Our American culture prides itself on extolling the value of work and productivity to an often-immoderate degree. Of course, most of us have to make a living, but life is more than just work, sleep, and mindless vegging out in between. Isn’t it?
The problem is that it can be difficult to prioritize leisure when there’s so much to get done — a career to build, a family to grow, money to earn, a body to build. Sure, leisure would be nice, but in the face of such pressing and important goals and responsibilities, how are we supposed to make room for it?
And moreover, when we’re so burned out from everything we’re holding together, often all we have the energy to do is watch Amazon Prime. If that doesn’t count as leisure, who has the energy for anything else?
Cal Newport, the Georgetown professor and New York Times best-selling author, has an interesting approach to this question. He examines our unnecessary and unhealthy attachments to technology in Digital Minimalism: Choosing a Focused Life in a Noisy World. Newport’s novel approach, which he refers to as “digital minimalism,” entails not only significantly limiting technology use, but replacing that previously technology-ridden time with productive and life-giving practices to considerably enrich our lives.
So his argument is that leisure is an important weapon in our arsenal to live a meaningful life in the digital age.
It’s tempting to think that hours of binging Netflix series or thumbing through Instagram counts as leisure. After all, it doesn’t require any physical exertion, right? But Newport disagrees. By leisure, he means “high-quality” activities that demand intense engagement, use skills to produce value in the world, or require real-world social interactions.
In other words, leisure refers to the engagement of a meaningful activity for its own sake.
The good news is that the activities and hobbies that count as high-quality leisure are endless. They include learning a series of chords on an acoustic guitar, participating in an athletic endeavor to test your body and will, learning to cook an intricate but delicious meal, or playing a strategy board game with friends. Leisure constitutes activities that are done for the sheer joy and value they bring to us and others with a spirit of play and verve.
More than 2,000 years ago, Aristotle recognized the inherent value and importance of leisure as well. In fact, he thought that in order to be fully human one had to spend time engaging leisurely activities. Similar to Newport, Aristotle’s definition of leisure wasn’t merely time of rest or inactivity. It referred to the engagement of some activity that allowed for human flourishing, such as discussing philosophical concepts, playing music, reciting poetry, and so on.
Newport admits that some activities that rely on modern technology could count as leisure — he brings up the example of playing online video games with friends — but he thinks that the fact these activities don’t require tactile craftsmanship and face-to-face social interactions diminishes their leisurely quality. Constructing a coffee table or learning calligraphy are analog and physical activities that seemingly draw a greater level of satisfaction and enjoyment because they are more concrete and visible than something accomplished purely in a digital medium.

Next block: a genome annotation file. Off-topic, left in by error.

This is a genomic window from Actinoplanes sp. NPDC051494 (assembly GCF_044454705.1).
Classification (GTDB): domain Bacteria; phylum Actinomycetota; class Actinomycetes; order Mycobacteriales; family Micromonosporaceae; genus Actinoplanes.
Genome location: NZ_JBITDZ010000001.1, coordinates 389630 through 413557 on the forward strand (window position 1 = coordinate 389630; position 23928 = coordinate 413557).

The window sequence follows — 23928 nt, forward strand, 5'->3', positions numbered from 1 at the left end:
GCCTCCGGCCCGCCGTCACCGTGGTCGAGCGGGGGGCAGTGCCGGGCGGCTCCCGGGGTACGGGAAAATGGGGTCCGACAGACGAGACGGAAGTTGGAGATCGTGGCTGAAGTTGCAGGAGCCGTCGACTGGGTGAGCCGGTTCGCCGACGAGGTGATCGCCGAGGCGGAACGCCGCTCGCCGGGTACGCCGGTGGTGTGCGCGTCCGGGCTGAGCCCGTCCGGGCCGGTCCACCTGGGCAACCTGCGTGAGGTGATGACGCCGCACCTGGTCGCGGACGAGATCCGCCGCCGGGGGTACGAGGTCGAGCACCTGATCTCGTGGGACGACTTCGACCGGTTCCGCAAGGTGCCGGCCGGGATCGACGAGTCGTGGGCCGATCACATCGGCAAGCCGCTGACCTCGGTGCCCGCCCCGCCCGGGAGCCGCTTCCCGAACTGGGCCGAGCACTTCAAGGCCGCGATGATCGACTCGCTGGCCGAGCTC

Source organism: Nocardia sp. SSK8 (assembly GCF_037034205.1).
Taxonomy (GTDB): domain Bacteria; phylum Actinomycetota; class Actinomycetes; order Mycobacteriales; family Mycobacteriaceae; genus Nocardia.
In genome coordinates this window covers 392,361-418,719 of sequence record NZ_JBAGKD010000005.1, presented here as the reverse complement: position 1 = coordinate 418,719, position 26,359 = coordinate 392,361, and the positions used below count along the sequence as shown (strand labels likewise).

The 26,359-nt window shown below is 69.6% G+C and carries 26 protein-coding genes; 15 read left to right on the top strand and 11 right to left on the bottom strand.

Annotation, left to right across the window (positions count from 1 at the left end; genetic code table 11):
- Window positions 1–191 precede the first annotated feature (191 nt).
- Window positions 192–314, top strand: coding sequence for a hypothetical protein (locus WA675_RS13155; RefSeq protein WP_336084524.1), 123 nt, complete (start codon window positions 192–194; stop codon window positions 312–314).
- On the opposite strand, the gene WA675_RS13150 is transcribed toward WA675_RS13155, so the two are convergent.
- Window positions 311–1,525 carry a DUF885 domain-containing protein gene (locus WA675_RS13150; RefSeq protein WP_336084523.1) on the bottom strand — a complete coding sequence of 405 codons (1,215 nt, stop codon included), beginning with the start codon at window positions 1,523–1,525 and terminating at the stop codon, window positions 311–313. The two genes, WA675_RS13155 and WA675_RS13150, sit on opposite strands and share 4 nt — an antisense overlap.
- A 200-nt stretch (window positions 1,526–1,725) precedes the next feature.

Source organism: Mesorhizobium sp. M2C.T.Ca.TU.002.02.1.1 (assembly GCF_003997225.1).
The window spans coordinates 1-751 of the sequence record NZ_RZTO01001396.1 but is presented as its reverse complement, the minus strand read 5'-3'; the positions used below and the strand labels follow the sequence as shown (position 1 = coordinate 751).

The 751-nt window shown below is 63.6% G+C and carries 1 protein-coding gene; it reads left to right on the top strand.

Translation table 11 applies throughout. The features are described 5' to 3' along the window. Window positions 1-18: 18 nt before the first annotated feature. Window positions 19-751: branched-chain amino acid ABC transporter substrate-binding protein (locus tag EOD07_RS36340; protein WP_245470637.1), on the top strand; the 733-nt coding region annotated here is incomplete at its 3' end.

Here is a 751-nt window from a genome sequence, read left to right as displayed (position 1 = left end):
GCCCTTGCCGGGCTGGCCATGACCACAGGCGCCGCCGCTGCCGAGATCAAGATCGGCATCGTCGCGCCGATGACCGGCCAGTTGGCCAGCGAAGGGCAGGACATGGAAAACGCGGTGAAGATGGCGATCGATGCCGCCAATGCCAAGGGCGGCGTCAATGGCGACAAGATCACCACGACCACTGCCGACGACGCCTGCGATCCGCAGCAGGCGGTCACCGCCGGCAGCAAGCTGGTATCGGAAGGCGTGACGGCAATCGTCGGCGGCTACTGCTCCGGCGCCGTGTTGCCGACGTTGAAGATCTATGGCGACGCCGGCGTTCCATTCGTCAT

When I think back to some of the most satisfying moments in my life, aside from time spent with family and friends, I think of attempting to strum a song without any mistakes, working to throw a curveball that drops right over the plate, or engaging in a competitive game of beach volleyball with friends. Activities like these leave me reinvigorated, satisfied, and refreshed.
I can’t honestly say the same about time spent “relaxing” on Facebook or Twitter. (To be clear, these technologies aren’t bad in and of themselves, but the point is that they we tend to use them excessively at the expense of other more fruitful and satisfying activities.)
But leisure isn’t important only because of its ability to refresh or enliven. The brilliant Catholic philosopher Josef Pieper unearthed the inherent value of downtime in his Leisure: The Basis of Culture. He claims that leisure is not merely something to fill the gaps between our work or provide restoration and energy so that we can be more productive — it’s fundamental to human culture for its own sake.
Pieper writes that truly leisurely activities help us contemplate the fullness of reality. Being absorbed in a leisurely activity, he says, is like the “tranquil silence of lovers.” When we lose ourselves in our leisurely activities for their own sake, we become more in touch with created reality and, therefore, become more fully human.
As Pieper explains, we aren’t here primarily to be productive citizens or loyal workers. We are neither animals nor machines. We are human beings endowed with wonderful capacities for creativity, skill, craftsmanship, and joy. When we engage in high-quality leisure we are doing something for its own sake and, therefore, emulating God’s own creative action.
Newport doesn’t make this more transcendent connection with respect to leisure, but he is certainly onto something by suggesting that we reclaim leisure in our lives. If we’re going to live richly and fully in this digital age, limiting our technology use is a good start, but it’s not enough. That’s just to remove the distraction — we should be intentional about filling that vacuum with healthy and meaningful activities and habits. When we incorporate leisure into our days, we’re tapping into a source of greater satisfaction and joy that makes us more fully human.